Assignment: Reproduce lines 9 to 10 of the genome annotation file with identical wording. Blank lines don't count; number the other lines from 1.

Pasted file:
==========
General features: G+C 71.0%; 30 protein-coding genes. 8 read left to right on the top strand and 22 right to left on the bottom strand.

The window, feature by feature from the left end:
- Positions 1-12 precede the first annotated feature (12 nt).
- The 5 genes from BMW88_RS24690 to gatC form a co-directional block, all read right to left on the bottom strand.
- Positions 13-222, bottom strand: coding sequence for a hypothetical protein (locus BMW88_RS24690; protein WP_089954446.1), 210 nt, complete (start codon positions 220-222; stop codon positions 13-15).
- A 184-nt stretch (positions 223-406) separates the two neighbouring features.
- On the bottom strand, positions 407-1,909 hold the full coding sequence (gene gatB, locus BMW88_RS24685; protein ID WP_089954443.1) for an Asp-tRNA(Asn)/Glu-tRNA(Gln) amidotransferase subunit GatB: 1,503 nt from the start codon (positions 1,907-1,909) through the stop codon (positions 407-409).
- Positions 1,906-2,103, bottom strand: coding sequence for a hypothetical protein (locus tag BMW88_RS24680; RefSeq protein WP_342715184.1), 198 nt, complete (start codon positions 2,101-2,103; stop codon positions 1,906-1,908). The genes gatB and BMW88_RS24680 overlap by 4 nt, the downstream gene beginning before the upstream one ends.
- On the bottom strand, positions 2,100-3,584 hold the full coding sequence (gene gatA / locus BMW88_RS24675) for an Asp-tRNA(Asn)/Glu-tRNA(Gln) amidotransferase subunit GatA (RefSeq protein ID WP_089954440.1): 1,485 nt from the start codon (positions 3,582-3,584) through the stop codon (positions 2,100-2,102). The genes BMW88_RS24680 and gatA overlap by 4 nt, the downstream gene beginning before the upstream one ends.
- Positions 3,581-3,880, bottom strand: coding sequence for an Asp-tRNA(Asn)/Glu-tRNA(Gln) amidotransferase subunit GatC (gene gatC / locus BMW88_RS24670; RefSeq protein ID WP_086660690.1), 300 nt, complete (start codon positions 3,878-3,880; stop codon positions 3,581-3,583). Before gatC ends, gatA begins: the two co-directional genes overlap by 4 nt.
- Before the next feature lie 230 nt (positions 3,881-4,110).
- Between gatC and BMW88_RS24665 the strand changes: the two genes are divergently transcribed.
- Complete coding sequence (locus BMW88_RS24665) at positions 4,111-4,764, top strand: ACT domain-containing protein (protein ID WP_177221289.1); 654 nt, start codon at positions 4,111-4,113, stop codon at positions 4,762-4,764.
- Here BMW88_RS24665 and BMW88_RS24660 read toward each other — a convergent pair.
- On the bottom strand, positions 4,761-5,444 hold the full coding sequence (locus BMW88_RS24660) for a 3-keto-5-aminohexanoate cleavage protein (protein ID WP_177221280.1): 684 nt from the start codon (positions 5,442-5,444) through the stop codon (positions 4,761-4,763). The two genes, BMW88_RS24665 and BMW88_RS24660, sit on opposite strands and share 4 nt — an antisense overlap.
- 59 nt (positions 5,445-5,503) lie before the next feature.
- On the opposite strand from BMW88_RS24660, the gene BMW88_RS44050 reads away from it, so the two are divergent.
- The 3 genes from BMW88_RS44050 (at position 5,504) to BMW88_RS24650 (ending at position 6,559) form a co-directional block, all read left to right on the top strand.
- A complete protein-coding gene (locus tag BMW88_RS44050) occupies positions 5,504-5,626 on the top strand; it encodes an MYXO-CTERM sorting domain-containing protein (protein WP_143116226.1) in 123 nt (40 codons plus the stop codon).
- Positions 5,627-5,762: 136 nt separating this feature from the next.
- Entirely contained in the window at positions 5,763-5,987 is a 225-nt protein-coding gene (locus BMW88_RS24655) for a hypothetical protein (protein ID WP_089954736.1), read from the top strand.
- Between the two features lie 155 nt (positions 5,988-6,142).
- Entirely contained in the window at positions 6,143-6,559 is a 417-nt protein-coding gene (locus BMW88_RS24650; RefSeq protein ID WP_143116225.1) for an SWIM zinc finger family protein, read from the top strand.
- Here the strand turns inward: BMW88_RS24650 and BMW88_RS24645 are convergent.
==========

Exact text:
- On the bottom strand, positions 2,100-3,584 hold the full coding sequence (gene gatA / locus BMW88_RS24675) for an Asp-tRNA(Asn)/Glu-tRNA(Gln) amidotransferase subunit GatA (RefSeq protein ID WP_089954440.1): 1,485 nt from the start codon (positions 3,582-3,584) through the stop codon (positions 2,100-2,102). The genes BMW88_RS24680 and gatA overlap by 4 nt, the downstream gene beginning before the upstream one ends.
- Positions 3,581-3,880, bottom strand: coding sequence for an Asp-tRNA(Asn)/Glu-tRNA(Gln) amidotransferase subunit GatC (gene gatC / locus BMW88_RS24670; RefSeq protein ID WP_086660690.1), 300 nt, complete (start codon positions 3,878-3,880; stop codon positions 3,581-3,583). Before gatC ends, gatA begins: the two co-directional genes overlap by 4 nt.